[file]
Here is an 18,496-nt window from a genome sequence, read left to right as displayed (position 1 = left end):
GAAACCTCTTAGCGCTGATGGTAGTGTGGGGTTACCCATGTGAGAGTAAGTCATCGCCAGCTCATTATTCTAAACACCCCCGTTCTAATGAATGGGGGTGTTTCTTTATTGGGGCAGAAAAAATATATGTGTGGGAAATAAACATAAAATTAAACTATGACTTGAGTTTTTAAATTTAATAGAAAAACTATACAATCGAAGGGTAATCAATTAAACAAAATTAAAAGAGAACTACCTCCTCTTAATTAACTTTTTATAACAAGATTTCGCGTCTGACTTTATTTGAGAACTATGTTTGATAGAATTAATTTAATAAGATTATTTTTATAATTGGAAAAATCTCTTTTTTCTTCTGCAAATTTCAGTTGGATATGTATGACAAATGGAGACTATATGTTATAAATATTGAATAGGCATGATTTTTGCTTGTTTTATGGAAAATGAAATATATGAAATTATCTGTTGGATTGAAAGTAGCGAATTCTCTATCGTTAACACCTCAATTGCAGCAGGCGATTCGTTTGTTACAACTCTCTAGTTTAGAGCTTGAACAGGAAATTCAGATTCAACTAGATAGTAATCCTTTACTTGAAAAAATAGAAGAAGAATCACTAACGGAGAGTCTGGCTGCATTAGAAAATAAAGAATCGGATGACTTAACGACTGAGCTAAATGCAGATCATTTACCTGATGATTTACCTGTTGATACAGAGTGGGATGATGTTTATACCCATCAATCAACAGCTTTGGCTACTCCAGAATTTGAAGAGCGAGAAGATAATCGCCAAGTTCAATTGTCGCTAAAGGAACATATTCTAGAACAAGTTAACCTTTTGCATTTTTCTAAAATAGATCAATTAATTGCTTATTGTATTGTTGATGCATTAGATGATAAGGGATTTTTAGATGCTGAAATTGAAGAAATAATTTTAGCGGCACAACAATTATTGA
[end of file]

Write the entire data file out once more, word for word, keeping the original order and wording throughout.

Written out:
Here is an 18,496-nt window from a genome sequence, read left to right as displayed (position 1 = left end):
GAAACCTCTTAGCGCTGATGGTAGTGTGGGGTTACCCATGTGAGAGTAAGTCATCGCCAGCTCATTATTCTAAACACCCCCGTTCTAATGAATGGGGGTGTTTCTTTATTGGGGCAGAAAAAATATATGTGTGGGAAATAAACATAAAATTAAACTATGACTTGAGTTTTTAAATTTAATAGAAAAACTATACAATCGAAGGGTAATCAATTAAACAAAATTAAAAGAGAACTACCTCCTCTTAATTAACTTTTTATAACAAGATTTCGCGTCTGACTTTATTTGAGAACTATGTTTGATAGAATTAATTTAATAAGATTATTTTTATAATTGGAAAAATCTCTTTTTTCTTCTGCAAATTTCAGTTGGATATGTATGACAAATGGAGACTATATGTTATAAATATTGAATAGGCATGATTTTTGCTTGTTTTATGGAAAATGAAATATATGAAATTATCTGTTGGATTGAAAGTAGCGAATTCTCTATCGTTAACACCTCAATTGCAGCAGGCGATTCGTTTGTTACAACTCTCTAGTTTAGAGCTTGAACAGGAAATTCAGATTCAACTAGATAGTAATCCTTTACTTGAAAAAATAGAAGAAGAATCACTAACGGAGAGTCTGGCTGCATTAGAAAATAAAGAATCGGATGACTTAACGACTGAGCTAAATGCAGATCATTTACCTGATGATTTACCTGTTGATACAGAGTGGGATGATGTTTATACCCATCAATCAACAGCTTTGGCTACTCCAGAATTTGAAGAGCGAGAAGATAATCGCCAAGTTCAATTGTCGCTAAAGGAACATATTCTAGAACAAGTTAACCTTTTGCATTTTTCTAAAATAGATCAATTAATTGCTTATTGTATTGTTGATGCATTAGATGATAAGGGATTTTTAGATGCTGAAATTGAAGAAATAATTTTAGCGGCACAACAATTATTGA